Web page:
Home to the Princeton School of Public and International Affairs, Robertson Hall is a striking feature of Princeton’s historic campus. As part of a larger renovation project, new signage and wayfinding aimed to reinforce the identity of the building and the school it houses with an elegant, practical design.
The main lobby presented a unique challenge. It has four points of access, but not a lot of space for signage amidst the wood and marble finishes. Entro used pin-mounted lettering directly on the marble for the names of fixed destinations, integrating information smoothly and beautifully.
The two identities (building & school) go hand-in-hand, as the logo for the Princeton School of Public and International Affairs already includes aspects of Robertson Hall’s architecture – namely, its unique columns – paying homage to the building and nodding to the ideals of democracy and public policy.
Entro integrated the image of these columns into the signage and glass distraction patterns as a subtle background texture. Their shape influenced the font choice and formed the basis for the custom arrows found on signage throughout the building.
As with any academic institution, Princeton University is a dynamic environment, where faculty, departments, and schools change often. Early in the design process, Entro worked closely with the university to determine which areas would remain fixed. References to these areas were completed in a more permanent way. For areas that are likely to change more frequently, i.e. faculty listings, cases for paper inserts were used, so lists can be reprinted and swapped as needed.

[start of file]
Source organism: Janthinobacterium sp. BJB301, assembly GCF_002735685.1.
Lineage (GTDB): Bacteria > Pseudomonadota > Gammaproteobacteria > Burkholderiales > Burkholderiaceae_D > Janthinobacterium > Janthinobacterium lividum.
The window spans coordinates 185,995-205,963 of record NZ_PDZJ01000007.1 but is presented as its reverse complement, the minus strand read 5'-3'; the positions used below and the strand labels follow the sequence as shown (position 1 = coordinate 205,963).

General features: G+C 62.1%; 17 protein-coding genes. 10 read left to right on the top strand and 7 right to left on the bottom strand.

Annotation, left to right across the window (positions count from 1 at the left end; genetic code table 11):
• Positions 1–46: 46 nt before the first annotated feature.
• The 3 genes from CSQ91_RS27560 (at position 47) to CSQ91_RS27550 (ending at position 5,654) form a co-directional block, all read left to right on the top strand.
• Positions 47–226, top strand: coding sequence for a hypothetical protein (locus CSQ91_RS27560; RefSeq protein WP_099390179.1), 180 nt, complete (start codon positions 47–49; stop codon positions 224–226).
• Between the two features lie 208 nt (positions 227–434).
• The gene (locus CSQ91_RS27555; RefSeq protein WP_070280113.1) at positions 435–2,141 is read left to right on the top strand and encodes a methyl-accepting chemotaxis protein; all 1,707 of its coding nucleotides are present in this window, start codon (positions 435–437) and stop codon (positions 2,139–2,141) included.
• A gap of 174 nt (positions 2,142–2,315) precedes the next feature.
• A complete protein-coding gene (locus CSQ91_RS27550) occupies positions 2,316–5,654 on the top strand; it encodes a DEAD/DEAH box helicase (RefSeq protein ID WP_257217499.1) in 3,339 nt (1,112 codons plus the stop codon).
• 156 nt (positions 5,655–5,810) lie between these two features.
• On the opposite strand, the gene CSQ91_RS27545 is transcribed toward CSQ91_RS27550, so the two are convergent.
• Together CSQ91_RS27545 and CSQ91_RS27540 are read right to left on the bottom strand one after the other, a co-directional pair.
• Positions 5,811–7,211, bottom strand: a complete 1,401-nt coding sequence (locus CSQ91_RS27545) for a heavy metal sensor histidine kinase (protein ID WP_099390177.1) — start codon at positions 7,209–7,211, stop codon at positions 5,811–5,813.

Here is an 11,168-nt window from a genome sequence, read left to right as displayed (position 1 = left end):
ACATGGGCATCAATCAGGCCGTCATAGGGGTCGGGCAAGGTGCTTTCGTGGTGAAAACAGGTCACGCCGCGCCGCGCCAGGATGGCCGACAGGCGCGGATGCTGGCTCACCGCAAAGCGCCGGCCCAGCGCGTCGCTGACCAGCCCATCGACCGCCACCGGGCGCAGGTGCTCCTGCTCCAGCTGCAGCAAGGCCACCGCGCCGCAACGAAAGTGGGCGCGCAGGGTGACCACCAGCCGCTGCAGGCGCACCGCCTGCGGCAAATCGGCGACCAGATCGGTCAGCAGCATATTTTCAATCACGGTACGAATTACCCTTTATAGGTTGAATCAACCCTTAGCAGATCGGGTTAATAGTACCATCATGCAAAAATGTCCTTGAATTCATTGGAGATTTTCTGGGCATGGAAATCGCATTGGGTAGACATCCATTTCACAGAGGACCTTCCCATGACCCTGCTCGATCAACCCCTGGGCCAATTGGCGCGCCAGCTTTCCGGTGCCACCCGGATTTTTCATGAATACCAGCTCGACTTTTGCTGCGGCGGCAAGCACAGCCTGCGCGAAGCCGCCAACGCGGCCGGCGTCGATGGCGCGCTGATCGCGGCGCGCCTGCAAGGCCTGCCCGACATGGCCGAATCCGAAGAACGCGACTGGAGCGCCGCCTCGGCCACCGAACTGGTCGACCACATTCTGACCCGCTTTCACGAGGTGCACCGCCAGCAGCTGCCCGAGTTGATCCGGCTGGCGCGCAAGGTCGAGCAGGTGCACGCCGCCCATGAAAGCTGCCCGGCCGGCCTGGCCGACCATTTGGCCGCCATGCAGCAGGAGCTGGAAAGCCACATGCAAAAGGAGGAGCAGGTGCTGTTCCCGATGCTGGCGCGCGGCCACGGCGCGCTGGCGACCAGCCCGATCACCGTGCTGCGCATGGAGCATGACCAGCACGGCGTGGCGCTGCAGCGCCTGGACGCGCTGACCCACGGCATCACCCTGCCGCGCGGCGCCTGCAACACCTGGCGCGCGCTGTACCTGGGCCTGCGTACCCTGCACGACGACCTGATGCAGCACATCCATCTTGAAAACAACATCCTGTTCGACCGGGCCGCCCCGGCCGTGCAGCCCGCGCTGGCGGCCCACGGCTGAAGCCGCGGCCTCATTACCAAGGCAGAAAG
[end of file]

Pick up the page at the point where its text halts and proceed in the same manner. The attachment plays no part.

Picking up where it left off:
Entro established a clear messaging hierarchy and styling for a common sign type to emphasize room number, donor name (where applicable) and room name. All lettering was given equal size and spacing.
Originally designed by Minoru Yamasaki in 1965, renovations to the iconic Modernist building were led by KPMB Architects. Renovations by KPMB aimed to open up the building allowing for more natural light to fill the spaces and included widening corridors and landing areas at department entrances. Entro took advantage of the improved sightlines by incorporating department identification signage that is integral to the wayfinding strategy.